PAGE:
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3 Ways To Tell Your Chimney's Ready For Repair

Old Chimney
Having a fireplace in the comfort of your home represents a true luxury. A fireplace can also add significant value to your home — provided you keep it in good working order, that is. A rundown fireplace, on the other hand, may represent a serious structural liability, one that can decrease value and place your home at risk of fire and water damage.

Most fireplace problems are in fact problems with the chimney and/or the chimney flue. Unfortunately, it can be hard to spot such problems unless you know what to look for. If you would like to increase your chimney troubleshooting skills, read on. This article will discuss three ways to tell that your chimney needs professional attention.

1. Crumbling Mortar Joints

One of the tricky things about chimney damage is that it isn't always easy to see directly. The one exception involves the exposed portion of a chimney. A substance known as mortar acts to hold those bricks or stones together. This cement-based material possesses high hardness and durability, yet may still develop issues as time goes on.

Water and ice act to degrade chimney mortar. As water penetrates into small cracks and freezes, it expands. This places a lot of internal pressure on the mortar. Over time, it will begin to crumble and fall out, leaving deeper void spaces between the layers of brick. This allows yet more water to penetrate, causing the problem to grow exponentially.

Eventually, if degrading mortar isn't replaced, your chimney may become so weakened that it collapses or topples over. For that reason, plan to inspect your mortar from time to time. You don't necessarily have to go up onto the roof to do this. Instead, simply grab a pair of binoculars and head out to your yard. Be sure to inspect the state of the mortar on all four sides of the chimney.

2. Debris Inside Fireplace

As noted above, it can be difficult to visually inspect chimneys. Aside from the part projecting out through your roof, the majority of a chimney remains hidden within the structure of your house itself. Within this chimney is a secondary structure known as the flue.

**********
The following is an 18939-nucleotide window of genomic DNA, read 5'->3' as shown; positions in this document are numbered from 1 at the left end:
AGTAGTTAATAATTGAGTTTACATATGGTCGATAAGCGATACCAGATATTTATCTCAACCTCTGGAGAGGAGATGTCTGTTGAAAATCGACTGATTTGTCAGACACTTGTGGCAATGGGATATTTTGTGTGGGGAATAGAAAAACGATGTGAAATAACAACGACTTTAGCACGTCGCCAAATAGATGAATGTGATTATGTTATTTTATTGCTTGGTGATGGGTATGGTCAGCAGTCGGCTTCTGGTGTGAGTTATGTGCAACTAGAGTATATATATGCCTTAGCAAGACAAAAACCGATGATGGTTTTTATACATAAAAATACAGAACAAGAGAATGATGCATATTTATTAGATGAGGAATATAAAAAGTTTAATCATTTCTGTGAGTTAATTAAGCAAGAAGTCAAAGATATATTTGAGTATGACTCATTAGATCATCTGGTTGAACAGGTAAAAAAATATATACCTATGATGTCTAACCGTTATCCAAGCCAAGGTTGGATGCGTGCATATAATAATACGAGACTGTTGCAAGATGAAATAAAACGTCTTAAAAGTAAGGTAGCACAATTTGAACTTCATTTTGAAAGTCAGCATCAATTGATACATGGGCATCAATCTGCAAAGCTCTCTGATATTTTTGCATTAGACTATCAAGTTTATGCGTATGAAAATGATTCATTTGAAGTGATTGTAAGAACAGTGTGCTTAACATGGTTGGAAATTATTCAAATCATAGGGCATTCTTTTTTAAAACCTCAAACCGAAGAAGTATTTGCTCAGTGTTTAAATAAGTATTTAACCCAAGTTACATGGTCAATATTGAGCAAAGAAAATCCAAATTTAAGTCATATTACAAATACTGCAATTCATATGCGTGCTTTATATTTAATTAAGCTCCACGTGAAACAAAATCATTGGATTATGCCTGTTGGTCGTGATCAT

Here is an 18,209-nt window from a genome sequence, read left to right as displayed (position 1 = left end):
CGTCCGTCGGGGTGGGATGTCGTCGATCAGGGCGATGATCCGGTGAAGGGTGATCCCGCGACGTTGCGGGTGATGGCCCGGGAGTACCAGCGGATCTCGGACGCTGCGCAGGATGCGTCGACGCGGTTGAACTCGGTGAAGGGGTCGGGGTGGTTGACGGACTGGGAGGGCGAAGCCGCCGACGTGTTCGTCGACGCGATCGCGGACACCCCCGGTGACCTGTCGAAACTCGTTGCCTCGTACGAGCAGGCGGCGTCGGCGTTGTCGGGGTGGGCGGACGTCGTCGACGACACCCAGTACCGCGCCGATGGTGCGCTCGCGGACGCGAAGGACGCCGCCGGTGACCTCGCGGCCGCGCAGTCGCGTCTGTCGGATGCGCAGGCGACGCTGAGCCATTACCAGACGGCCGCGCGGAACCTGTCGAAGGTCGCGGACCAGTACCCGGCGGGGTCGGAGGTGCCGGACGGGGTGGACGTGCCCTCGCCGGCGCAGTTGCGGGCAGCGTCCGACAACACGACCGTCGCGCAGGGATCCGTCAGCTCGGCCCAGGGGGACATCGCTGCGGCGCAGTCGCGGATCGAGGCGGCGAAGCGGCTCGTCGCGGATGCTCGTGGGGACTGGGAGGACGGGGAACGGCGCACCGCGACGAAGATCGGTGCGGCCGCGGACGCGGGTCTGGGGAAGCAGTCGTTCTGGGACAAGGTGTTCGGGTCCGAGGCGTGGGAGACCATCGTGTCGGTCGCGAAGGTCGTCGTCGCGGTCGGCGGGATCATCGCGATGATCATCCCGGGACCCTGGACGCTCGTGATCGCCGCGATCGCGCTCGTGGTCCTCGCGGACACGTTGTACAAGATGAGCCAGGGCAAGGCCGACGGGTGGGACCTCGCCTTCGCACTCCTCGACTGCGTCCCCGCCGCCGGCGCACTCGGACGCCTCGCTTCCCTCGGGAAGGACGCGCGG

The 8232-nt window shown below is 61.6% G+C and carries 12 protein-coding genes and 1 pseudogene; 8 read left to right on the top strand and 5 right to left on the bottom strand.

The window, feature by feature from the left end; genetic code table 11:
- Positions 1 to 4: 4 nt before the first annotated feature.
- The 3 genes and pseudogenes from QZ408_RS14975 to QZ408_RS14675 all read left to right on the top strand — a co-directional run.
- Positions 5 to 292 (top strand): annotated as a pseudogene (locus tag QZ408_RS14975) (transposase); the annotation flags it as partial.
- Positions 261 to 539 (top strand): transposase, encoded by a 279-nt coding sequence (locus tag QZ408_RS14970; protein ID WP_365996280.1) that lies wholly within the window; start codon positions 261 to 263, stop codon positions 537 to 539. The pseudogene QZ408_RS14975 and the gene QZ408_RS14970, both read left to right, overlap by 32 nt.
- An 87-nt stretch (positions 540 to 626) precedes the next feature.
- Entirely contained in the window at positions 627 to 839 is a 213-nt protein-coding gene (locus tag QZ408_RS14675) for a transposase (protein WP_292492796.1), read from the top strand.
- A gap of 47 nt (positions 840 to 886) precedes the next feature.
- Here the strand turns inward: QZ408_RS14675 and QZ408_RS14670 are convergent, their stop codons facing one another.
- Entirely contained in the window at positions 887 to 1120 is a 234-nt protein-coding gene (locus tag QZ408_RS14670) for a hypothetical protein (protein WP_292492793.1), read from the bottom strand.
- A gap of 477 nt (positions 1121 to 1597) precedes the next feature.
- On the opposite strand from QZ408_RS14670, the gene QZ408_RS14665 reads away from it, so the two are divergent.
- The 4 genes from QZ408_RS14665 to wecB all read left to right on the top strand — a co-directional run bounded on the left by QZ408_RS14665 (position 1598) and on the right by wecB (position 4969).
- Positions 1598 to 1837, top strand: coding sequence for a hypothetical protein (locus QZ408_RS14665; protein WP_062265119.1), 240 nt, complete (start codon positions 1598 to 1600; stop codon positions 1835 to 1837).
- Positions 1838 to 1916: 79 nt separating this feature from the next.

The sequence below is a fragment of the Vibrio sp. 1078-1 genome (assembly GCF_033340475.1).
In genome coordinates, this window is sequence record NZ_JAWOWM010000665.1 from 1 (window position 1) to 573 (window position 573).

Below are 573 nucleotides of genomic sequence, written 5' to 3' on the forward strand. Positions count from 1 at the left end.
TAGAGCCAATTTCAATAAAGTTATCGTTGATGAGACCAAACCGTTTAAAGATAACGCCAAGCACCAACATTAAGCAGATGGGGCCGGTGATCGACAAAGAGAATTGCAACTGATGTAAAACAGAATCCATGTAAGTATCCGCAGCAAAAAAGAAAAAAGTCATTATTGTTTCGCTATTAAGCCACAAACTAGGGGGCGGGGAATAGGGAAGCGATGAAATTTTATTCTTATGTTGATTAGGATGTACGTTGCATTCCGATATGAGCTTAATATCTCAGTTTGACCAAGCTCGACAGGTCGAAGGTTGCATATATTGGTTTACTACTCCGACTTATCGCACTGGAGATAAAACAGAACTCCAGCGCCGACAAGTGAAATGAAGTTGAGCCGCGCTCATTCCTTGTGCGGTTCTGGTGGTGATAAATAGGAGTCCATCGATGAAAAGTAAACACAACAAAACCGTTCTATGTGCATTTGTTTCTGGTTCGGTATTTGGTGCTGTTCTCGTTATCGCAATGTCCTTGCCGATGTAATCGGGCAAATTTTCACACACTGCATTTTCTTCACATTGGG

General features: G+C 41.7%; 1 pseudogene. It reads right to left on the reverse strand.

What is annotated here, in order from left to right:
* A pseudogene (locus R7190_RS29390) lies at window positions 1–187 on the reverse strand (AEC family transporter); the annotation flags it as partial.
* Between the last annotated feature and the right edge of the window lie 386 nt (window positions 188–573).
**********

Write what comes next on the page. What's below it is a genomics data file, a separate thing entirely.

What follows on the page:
The flue plays a vital role in diffusing the large amounts of heat generated by your fireplace. Over time, this heat — along with corrosive soot and other byproducts of combustion — will exert a damaging influence on your flue. Many people remain unaware of flue problems, since only a professional has the tools and knowledge necessary to perform a thorough inspection.

One clue you should never overlook, however, is the accumulation of debris on the floor of your fireplace. Such debris tends to consist of small blackened bits of a hard, clay-like material. These are bits of your flue which have cracked and crumbled away. They represent a strong indication that your chimney requires serious repair — and possibly an entirely new flue.

3. Rusty Damper

All modern chimneys contain a damper that allows you to adjust the outflow of air. This, in turn, permits you to more accurately control how quickly your wood will burn. Closing the damper also allows you to prevent heat loss when your fireplace in not actively being used.

A damper in good working order should move smoothly from a fully closed to a fully open position. If you have noticed that your damper resists such smooth movement, or that it squeaks or squeals in protest when moved, it may be suffering from corrosion. You may even be able to spot areas of rust on the surface of the damper.

Such rust indicates that water has found a way to penetrate inside of your chimney. In a well constructed system, this should never happen. The longer the problem persists, the greater a threat it will pose to the integrity of your flue.
If you believe that your chimney may be suffering from water damage or any other form of damage, please don't hesitate to contact the fireplace experts at Midwest Fireplace.